Hunstad Lab Research
Work in our lab focuses on the interactions of pathogenic bacteria with their hosts. We aim to elucidate the modulation of host immune responses by pathogens and to determine the mechanisms by which these bacteria present specific virulence factors on their surfaces.
Currently, we use cultured bladder epithelial cell models and the murine model of cystitis to investigate the ability of uropathogenic Escherichia coli to modulate host innate and adaptive immune responses. In addition, we are studying the molecular mechanisms by which selected outer membrane proteins contribute to the virulence of uropathogenic Escherichia coli. Our primary goal is to discover novel targets for interventions that will prevent and treat bacterial infections of the urinary tract, gastrointestinal tract, and central nervous system. Along these lines, we are leveraging recent discoveries in UTI pathogenesis to design nanoparticle-based therapies for prevention of acute and recurrent UTI. We have also launched a new translational study of immune responses to UTI in male and female infants.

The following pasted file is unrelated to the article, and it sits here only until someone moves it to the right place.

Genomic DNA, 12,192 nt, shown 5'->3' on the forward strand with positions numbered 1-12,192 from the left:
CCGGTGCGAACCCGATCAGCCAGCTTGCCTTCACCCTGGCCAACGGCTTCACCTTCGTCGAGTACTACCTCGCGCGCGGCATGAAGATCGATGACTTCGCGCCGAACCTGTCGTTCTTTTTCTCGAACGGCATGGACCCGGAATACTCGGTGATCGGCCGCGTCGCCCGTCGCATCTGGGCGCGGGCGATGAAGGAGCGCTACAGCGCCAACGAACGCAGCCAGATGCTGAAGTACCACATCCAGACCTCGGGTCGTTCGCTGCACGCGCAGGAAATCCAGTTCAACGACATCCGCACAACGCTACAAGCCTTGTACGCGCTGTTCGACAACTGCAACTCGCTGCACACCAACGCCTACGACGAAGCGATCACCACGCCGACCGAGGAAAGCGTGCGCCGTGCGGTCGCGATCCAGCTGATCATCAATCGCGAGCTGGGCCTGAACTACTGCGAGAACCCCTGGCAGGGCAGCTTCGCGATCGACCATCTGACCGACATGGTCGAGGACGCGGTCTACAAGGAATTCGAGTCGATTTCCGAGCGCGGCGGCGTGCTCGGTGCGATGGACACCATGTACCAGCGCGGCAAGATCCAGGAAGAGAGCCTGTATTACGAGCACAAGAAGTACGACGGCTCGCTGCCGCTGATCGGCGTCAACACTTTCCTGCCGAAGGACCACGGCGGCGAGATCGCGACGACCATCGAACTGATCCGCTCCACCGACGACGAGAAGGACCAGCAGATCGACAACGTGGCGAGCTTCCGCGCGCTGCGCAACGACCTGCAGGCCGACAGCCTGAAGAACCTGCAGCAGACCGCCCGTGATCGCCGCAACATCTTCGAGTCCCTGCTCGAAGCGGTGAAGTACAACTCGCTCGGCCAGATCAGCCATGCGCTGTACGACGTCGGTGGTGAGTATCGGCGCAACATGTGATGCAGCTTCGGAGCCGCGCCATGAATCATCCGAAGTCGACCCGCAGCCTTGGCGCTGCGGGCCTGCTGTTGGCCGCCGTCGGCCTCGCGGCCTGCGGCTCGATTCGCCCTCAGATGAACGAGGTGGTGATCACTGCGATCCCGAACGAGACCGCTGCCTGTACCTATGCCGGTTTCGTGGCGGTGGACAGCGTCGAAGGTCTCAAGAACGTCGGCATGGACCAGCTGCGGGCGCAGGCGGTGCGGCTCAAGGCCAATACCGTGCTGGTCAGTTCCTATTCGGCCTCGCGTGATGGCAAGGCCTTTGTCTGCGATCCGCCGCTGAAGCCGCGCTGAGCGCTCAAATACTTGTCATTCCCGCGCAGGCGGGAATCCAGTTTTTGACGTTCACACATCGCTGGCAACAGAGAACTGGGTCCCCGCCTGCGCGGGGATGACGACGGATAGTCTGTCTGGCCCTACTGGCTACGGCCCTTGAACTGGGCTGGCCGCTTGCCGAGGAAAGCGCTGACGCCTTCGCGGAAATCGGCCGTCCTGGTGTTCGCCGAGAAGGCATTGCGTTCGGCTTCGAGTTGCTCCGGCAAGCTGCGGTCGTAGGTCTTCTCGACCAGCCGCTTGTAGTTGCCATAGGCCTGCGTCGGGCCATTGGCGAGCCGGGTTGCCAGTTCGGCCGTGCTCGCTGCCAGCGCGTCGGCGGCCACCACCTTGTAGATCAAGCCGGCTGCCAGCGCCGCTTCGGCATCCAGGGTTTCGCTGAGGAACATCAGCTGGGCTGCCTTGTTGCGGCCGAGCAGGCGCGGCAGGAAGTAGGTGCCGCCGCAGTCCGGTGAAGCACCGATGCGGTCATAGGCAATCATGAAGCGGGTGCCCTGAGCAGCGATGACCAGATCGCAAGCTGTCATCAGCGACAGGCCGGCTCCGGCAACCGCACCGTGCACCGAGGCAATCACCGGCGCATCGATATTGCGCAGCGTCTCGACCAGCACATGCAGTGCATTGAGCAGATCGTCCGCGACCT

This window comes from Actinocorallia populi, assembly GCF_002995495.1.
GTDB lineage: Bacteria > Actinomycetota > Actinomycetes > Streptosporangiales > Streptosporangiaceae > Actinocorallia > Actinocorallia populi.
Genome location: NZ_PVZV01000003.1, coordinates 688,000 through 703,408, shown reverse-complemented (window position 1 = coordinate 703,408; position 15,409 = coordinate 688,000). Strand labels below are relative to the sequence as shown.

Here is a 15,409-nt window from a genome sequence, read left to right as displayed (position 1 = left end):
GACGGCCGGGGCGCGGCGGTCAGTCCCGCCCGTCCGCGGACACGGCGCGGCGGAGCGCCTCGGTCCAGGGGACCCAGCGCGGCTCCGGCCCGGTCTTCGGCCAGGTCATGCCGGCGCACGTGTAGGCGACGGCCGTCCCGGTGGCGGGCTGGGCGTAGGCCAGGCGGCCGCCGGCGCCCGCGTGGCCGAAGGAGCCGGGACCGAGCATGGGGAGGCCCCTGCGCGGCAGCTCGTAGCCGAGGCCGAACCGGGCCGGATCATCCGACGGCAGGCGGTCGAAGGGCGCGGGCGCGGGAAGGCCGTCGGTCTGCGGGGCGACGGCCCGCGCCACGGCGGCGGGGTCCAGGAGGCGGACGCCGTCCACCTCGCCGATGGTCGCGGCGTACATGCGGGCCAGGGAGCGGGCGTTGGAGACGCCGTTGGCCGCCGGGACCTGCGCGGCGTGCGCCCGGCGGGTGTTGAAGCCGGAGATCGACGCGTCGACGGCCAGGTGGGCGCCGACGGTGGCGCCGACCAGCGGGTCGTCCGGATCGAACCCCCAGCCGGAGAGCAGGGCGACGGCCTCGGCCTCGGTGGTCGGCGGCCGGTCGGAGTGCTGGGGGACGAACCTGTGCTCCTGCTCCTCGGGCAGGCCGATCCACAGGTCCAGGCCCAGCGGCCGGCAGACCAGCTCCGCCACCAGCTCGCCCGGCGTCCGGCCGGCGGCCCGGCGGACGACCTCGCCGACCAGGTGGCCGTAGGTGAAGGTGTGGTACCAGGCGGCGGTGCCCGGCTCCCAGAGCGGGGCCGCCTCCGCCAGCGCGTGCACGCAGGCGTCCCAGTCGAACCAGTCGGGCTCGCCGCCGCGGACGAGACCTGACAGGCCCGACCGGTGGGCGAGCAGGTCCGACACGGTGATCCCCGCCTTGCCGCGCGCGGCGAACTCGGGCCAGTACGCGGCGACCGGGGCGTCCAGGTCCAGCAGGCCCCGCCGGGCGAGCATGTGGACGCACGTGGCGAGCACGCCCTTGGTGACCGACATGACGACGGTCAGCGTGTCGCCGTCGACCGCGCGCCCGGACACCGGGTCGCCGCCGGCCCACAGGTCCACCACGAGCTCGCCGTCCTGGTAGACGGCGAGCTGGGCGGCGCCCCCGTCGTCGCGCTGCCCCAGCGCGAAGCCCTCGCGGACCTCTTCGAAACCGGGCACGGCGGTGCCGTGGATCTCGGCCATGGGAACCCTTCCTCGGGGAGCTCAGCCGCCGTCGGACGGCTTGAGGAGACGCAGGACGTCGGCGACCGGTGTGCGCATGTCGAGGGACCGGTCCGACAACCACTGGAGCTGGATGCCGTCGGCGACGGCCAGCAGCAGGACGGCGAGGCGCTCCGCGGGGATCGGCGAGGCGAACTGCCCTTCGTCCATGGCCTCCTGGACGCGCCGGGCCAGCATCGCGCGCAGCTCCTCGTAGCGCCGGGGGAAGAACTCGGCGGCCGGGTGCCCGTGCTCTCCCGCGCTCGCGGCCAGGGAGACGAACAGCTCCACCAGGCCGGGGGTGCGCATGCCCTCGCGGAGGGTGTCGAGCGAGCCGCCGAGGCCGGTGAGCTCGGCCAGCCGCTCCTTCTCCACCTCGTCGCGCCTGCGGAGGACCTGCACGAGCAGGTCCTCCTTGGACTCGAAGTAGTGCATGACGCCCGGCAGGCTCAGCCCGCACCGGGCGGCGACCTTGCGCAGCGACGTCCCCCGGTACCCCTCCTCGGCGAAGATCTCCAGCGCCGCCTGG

We also participate in collaborative, translational studies of pediatric infections with community-acquired methicillin-resistant Staphylococcus aureus (CA-MRSA) led by Stephanie Fritz and George Weinstock.
Our lab spans both the Pathobiology Research Unit and Patient-Oriented Research Unit within the Department of Pediatrics. The main lab is located on the 6th floor of the McDonnell Pediatric Research Building, while the clinical study staff are housed in PORU space on the 10th floor of the Northwest Tower.